Tag Archives: Germany

On our last morning in Germany, we went to Seeshaupt.

I was absolutely not drunk, but some of my photos seem to suggest otherwise. I can only assume that wandering around a picturesque lake on a quiet morning has an intoxicating effect on me, and that I shouldn’t drive after visiting one.

I also shouldn’t drive because I will spend far too much time searching for something called a chococult. Though to be fair, that’s true when Rand’s behind the wheel, too. (But more on that in a moment.)

Seeshaupt is rather lovely, and is located on the Starnberger See (which, despite the homophonic tendencies, is not actually a sea but a lake). If you go early on a Sunday morning in the springtime, you’ll find that the air still carries a chilly edge to it, and the water is remarkably still and clear. The only sounds are the calls of a few birds, the constant hum of buzzing insects, and the occasional chime of a church bell.

If you have the misfortune of being there when I am around, that soundtrack will also be punctuated with me making lots of terrible jokes. My apologies. (In my defense, I was provoked.)

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Inside the Schrannenhalle Marketplace in Munich’s Old Town.

 

As an American, it’s often weird going to Europe, because their consumer culture isn’t anywhere near what we have at home. There are shops, sure, but there isn’t the same onslaught of … stuff.

In the U.S., we understand that you haven’t really had a proper vacation until you’ve purchased at least three shot glasses, four shirts, one bottle opener, and a teddy bear all emblazoned with the name of the place you visited. If you don’t have those things, how will anyone know you went there three summers ago?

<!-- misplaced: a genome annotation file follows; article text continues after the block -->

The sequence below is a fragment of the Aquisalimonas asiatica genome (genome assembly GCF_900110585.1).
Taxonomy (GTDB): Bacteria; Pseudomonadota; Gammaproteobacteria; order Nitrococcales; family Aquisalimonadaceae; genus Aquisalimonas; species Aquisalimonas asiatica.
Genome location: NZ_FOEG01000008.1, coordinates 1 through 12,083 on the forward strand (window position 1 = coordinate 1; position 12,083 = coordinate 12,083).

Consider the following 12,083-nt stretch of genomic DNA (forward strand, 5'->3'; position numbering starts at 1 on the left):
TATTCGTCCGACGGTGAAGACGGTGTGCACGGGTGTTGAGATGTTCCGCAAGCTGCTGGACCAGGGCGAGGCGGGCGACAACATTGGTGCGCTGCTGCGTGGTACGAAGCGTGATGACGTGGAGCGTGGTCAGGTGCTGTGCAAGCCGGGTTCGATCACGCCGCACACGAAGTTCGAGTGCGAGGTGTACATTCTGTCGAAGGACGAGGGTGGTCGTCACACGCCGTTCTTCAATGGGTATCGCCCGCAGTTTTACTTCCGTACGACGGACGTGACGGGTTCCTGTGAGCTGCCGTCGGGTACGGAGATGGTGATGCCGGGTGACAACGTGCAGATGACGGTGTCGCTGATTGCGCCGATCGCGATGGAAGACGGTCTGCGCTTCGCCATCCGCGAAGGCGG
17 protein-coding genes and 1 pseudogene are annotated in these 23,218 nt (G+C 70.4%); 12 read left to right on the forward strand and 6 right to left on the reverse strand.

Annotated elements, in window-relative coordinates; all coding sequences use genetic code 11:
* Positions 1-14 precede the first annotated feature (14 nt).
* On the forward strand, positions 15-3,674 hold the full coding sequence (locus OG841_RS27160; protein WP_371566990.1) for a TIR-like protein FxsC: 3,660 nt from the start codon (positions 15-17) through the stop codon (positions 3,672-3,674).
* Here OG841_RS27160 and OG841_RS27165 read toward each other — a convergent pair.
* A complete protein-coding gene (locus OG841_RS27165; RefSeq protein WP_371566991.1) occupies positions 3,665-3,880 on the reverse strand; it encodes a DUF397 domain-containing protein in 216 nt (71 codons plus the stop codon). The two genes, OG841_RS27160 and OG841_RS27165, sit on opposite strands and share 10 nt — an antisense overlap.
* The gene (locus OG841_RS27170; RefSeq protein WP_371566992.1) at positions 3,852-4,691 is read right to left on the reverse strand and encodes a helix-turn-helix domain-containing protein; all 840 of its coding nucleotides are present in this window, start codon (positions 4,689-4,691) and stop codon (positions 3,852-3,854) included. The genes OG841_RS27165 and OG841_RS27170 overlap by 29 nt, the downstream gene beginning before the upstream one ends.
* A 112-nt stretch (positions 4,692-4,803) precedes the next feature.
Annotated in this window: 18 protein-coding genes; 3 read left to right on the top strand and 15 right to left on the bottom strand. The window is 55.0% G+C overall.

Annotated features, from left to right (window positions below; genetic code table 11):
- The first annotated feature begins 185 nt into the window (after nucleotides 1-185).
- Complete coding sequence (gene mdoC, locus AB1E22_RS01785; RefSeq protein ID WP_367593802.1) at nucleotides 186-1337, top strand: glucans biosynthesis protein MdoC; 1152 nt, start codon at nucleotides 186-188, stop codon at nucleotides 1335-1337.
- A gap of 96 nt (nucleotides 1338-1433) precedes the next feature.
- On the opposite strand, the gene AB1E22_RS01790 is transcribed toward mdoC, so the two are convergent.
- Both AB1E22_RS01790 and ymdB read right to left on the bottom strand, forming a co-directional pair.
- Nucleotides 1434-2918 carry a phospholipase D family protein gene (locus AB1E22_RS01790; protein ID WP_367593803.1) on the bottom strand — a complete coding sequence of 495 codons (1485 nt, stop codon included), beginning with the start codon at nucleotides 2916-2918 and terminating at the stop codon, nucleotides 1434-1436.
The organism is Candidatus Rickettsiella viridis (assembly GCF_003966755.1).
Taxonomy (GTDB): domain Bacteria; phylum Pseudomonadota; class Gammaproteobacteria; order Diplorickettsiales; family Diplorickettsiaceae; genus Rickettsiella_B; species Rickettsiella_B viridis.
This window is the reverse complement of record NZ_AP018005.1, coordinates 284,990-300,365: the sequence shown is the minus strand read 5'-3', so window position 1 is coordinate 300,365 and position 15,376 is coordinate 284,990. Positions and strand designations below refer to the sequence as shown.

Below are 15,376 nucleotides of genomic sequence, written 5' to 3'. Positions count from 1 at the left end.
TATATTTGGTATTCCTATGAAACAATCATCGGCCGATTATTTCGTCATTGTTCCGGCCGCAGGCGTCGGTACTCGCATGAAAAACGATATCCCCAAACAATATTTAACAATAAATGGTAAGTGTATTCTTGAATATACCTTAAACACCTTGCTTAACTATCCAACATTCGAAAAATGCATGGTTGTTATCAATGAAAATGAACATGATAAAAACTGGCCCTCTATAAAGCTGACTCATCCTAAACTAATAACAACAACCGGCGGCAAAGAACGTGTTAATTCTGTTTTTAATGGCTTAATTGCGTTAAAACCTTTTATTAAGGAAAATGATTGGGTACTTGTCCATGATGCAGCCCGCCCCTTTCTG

They won’t. And that’s just tragic.

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My dad lives in a small Bavarian village about an hour outside of Munich. I usually don’t blog about it, even though it’s crazy adorable, because it’s also immensely sleepy and boring. The little hamlet shuts down after 6 or 7 pm on weekdays. And pretty much all day on weekends. And Mondays, too. It’s virtually closed whenever it rains, or if it’s chilly out, or when it’s too sunny to do anything. Also, on holidays dedicated to random saints you’ve never heard of (St. Klaus of Kartoffelsalat, St. Franz of Ausfahrts, and others*), which seem to happen every other day or so.

If someone could explain to me why St. Sigfried of Wochenender’s Day is celebrated on a Tuesday, that would be very helpful.

Also, the internet connection is very bad, so Rand has to work outside. Yes, his laptop is balanced on a stump.

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The point is, there isn’t very much to do. I doubt you’d find it all that interesting. But that’s kind of why we love it. Sometimes, when life is really overwhelming and crazy (and for Rand, it often is), there’s nothing better that being bored out of your skull, you know?

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It was an absolutely gorgeous day in Bavarian, and all Rand wanted to do was go to Garmisch. He wanted to sit in the sunshine in a picturesque Bavarian town and do nothing all morning, besides eating a pretzel or three.